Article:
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Recently, my colleague, Professor Liang Kong, gave a very interesting talk at the Conference on Security and Information Technologies with AI, Internet Computing and Big-data Applications (SITAIBA 2023(link is external)). His talk, Prediction of the Prevalence of COVID-19 Using Epidemic Differential Equations and Deep Learning Network, was based on his joint work with UIS CSC faculty, Yanhui Guo and Chung-wei Lee (“Enhancing COVID-19 Prevalence Forecasting: A Hybrid Approach Integrating 2 Epidemic Differential Equations and Recurrent Neural Networks,” this paper will be abbreviated as KGL thereafter in this blog post).

This work has been reported in a press release "Faculty Revolutionizing Science: CHST's Breakthroughs in AI and Computational Research" (This work was funded by SHIELD Illinois, an U of Illinois System’s initiative to make the innovative saliva-based COVID-19 widely available in the state of Illinois–see our reporting here, "Leavaging mathematical modeling and deep learning to predict the spread of COVID-19").

The purpose of this post is to provide additional details on KGL and to help beginning students gain a deeper appreciation of the fascinating concepts underlying this interesting research.

1. The Big Picture: Studying the Prevalence of Infectious Diseases

Prevalence, in the present context, refers to the proportion of a population that is affected by a specific disease at a given point in time. In the context of COVID-19, it is like taking the pademic’s temperature. By studying prevalence, we can see whether things are heating up or cooling down, predict future outbreaks, and even identify areas needing extra help. This knowledge helps guide important disease mitigation strategies. It helps us to understand how different groups are affected and ensure everyone has access to the care they need.

2. KGL's Approach and Its Novelties

In their paper, Kong, Guo and Lee use a hybrid model, combining differential equations and neural networks to study the spread of COVID-19.

Specifically, KGL’s model is based on the SIRD model. Here, SIRD stands for Susceptible, Infected, and Recovered, and Deceased. The SIRD is an extension of the SIR model, a classic and fundamental model used in epidemiology and proposed by W.O. Kermack and A.G. McKendrick in 1927 ("A contribution to the mathematical theory of epidemics"); it has been cited 14,000+ times according to Google Scholar. The difference in the two models is in “D” (SIRD includes the deceased population). Both the SIR and the SIRD models are a set of differential equations, and they have been used to study the spread of various infectious diseases, contributing a significant theoretical foundation for public health interventions.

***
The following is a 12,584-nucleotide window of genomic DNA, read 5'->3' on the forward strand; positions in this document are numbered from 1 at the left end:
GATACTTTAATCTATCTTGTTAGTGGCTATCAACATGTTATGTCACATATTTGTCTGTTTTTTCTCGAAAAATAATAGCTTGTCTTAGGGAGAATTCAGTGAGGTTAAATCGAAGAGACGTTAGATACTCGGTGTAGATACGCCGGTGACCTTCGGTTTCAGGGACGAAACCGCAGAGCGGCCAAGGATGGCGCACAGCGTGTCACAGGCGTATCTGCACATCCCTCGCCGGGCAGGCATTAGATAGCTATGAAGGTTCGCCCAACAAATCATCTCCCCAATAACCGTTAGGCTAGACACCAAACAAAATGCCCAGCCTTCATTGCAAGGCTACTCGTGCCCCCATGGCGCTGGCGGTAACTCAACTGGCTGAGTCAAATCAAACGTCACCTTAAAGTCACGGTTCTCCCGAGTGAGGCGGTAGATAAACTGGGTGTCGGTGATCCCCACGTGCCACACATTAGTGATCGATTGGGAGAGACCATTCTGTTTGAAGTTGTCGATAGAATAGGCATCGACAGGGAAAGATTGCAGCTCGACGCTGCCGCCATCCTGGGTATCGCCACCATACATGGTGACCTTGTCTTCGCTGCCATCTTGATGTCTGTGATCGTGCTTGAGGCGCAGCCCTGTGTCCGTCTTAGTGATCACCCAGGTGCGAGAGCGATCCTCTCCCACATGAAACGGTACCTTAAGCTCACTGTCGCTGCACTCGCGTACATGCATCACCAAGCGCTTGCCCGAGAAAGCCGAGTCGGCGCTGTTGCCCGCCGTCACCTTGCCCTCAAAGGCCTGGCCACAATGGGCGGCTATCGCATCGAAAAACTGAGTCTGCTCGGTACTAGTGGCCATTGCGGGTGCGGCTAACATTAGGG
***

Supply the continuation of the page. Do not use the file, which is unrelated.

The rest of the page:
The SIRD model, while effective, lacks consideration for human mobility effects and contact structures. These factors are intricate and complex, and their inclusion would render the model mathematically challenging to handle, according to the traditional approach of mathematical modeling. Rather than directly modeling these intricate factors, KGL utilizes data-informed learning (using neural networks) to estimate their impacts and integrate them into a modified version of the SIRD model.

KGL shows that their model surpasses standard temporal models in three-day ahead predictions, underscoring its efficacy and potential impact in the ongoing battle against the pandemic, a very promising result!

3. Conclusion

KGL is an example of AI-informed mathematical modeling, the intersection of math and AI that witnesses innovation and holds great promise. 

Dr. Kong is also interested in physics-informed machine learning. He is currently working with Chris Denq, one of our math majors. Chris was recently accepted into the UIS MAT Directed Research/Reading (DRR) Program.

Interested readers would also be interested in a recent paper by Dr. Kong: “Epidemic modeling using differential equations with implementation in R,” published in International Journal of Mathematical Education in Science and Technology. For details, please visit Dr. Kong's website

Dr. Kong is also interested in exploring how AI-generated content (AIGC) can improve mathematics and data science education. He was selected as one of the 2023-2025 Online, Professional, and Engaged Learning (OPEL) Faculty Fellows. He can be reached at

If you are interested in the intersection of math and AI, contact us! You may want to check out my recent talk on the mathematics and concepts behind large language models (aiming at beginners at undergraduate level).

(Dr. Hei-Chi Chan, MAT/PHI,, February 30, 2024)

Keywords: UIS Mathematical Sciences Department, UIS MAT Directed Research/Reading (DRR) Program, UIS College of Health, Science and Technology (CHST), Mathematical Modeling, artificial intelligence (AI), and COVID-19

Postscript. We have gathered some resources for readers who want to learn more about the topic.

Physics-informed neural networks for fluid mechanics (Ricardo Vinuesa)

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